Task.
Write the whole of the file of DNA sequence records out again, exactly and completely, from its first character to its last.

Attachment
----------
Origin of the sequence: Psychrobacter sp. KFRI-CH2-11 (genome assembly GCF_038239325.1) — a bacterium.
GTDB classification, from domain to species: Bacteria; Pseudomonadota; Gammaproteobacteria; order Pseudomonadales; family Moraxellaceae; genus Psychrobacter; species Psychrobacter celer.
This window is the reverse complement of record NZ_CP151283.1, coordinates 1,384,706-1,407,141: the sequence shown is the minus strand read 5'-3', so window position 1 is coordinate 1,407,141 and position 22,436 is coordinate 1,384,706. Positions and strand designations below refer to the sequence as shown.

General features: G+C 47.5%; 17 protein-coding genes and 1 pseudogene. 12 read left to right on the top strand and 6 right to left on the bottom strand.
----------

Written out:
Origin of the sequence: Psychrobacter sp. KFRI-CH2-11 (genome assembly GCF_038239325.1) — a bacterium.
GTDB classification, from domain to species: Bacteria; Pseudomonadota; Gammaproteobacteria; order Pseudomonadales; family Moraxellaceae; genus Psychrobacter; species Psychrobacter celer.
This window is the reverse complement of record NZ_CP151283.1, coordinates 1,384,706-1,407,141: the sequence shown is the minus strand read 5'-3', so window position 1 is coordinate 1,407,141 and position 22,436 is coordinate 1,384,706. Positions and strand designations below refer to the sequence as shown.

General features: G+C 47.5%; 17 protein-coding genes and 1 pseudogene. 12 read left to right on the top strand and 6 right to left on the bottom strand.